Those with a keen interest in targeting proteins, from chemical biologists to drug hunters alike, cannot help but take notice that a new type of molecule is making waves across this research space. Proteolysis Targeting Chimeras (or PROTACs) are protein degraders, which utilize the cell’s own waste disposal machinery to eliminate instead of inhibit a target protein. The key to PROTACs is their bifunctionality: they simultaneously bind a target protein and an E3 ligase protein, which then ubiquitylates the target, marking it for proteasomal degradation. This concept originated in the late 1990s and the first PROTAC was reported in 2001 by the laboratories of Craig Crews and Raymond Deshaies. However, interest in PROTACs did not pick up until 2015 when improved molecules were developed by the laboratories of Jay Bradner, Alessio Ciulli and Craig Crews. Ever since, PROTACs and the wider field of targeted protein degradation have expanded exponentially, with many groups around the world developing degraders as chemical tools to study proteins and as drug candidates for the treatment of diseases.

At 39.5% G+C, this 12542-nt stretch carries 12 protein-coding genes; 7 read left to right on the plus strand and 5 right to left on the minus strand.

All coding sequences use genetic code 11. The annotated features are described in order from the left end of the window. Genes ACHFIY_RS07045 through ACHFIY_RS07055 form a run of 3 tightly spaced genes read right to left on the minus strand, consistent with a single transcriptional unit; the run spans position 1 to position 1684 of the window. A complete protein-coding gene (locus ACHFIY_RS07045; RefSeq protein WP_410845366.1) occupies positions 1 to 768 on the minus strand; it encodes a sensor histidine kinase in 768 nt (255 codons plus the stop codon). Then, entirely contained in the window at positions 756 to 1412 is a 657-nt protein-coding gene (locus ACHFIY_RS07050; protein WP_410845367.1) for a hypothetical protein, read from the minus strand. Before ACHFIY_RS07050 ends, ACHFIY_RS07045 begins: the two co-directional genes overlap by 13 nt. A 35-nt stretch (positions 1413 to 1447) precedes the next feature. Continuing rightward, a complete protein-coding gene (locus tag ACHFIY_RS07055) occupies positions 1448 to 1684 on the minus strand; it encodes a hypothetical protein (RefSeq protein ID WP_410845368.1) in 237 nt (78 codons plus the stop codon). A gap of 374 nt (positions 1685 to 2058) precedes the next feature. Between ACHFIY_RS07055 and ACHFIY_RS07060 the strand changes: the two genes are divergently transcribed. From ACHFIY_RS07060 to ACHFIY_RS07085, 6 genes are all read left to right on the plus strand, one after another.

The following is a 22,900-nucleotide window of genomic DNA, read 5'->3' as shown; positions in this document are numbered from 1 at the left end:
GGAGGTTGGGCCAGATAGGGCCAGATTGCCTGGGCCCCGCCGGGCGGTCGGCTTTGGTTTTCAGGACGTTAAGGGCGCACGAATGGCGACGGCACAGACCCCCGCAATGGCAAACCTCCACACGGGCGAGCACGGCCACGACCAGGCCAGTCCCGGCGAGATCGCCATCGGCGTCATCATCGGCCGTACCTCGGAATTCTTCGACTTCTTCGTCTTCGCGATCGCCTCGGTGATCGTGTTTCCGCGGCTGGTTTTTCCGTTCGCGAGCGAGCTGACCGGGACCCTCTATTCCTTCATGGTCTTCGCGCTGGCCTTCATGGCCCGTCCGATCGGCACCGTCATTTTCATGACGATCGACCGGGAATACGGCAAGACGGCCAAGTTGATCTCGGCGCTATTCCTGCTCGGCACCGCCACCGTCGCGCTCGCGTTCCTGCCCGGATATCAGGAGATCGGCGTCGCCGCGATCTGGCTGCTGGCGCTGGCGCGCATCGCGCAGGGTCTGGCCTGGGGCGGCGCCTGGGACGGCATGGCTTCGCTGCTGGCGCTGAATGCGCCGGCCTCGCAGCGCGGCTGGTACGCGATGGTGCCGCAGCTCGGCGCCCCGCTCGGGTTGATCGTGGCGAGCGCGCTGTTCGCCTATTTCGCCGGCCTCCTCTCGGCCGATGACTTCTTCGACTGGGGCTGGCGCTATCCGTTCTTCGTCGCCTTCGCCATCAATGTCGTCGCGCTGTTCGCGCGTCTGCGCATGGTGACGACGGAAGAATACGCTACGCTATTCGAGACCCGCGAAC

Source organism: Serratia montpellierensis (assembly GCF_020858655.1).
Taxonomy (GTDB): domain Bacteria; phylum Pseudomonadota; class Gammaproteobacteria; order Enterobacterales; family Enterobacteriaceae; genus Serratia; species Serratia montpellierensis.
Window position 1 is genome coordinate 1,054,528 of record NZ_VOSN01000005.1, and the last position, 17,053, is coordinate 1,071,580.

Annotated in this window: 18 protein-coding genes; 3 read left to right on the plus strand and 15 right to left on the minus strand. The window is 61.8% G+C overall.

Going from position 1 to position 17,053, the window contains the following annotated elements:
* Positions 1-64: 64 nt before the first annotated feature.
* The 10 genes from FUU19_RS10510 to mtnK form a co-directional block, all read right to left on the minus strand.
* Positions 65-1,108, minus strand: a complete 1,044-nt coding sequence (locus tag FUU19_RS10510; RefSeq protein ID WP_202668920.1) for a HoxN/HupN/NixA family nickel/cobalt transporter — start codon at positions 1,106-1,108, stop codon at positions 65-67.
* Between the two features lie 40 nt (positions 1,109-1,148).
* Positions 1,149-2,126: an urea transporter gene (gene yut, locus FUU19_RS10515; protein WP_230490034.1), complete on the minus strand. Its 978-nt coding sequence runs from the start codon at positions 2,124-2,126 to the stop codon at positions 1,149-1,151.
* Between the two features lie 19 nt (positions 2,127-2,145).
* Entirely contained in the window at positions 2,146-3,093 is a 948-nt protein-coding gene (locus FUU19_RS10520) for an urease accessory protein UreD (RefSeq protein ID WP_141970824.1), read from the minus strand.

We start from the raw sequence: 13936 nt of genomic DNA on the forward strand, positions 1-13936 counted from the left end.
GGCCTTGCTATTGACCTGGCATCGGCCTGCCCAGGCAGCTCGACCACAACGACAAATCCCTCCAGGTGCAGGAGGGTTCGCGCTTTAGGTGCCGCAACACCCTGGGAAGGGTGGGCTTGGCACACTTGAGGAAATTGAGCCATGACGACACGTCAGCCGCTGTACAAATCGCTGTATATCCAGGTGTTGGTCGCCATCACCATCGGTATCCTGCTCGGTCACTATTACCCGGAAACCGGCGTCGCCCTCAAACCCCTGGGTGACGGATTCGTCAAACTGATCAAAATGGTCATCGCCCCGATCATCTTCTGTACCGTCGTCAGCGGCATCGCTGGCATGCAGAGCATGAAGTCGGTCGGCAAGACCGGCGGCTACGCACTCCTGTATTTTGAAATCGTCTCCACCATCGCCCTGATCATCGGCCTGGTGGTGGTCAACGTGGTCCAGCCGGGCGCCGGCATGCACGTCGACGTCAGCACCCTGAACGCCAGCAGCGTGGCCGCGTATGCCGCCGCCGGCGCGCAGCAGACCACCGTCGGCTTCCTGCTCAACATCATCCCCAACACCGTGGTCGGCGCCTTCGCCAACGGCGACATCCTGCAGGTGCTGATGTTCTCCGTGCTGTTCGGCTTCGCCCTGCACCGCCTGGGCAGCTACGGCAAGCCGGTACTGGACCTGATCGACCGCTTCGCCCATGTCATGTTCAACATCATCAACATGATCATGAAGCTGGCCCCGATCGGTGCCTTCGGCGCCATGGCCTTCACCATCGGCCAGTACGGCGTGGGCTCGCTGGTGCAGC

|Number of pages||6|
|Early online date||23 Jul 2021|
|Publication status||Published - 1 Oct 2021|
ASJC Scopus subject areas
- Biochemistry, Genetics and Molecular Biology(all)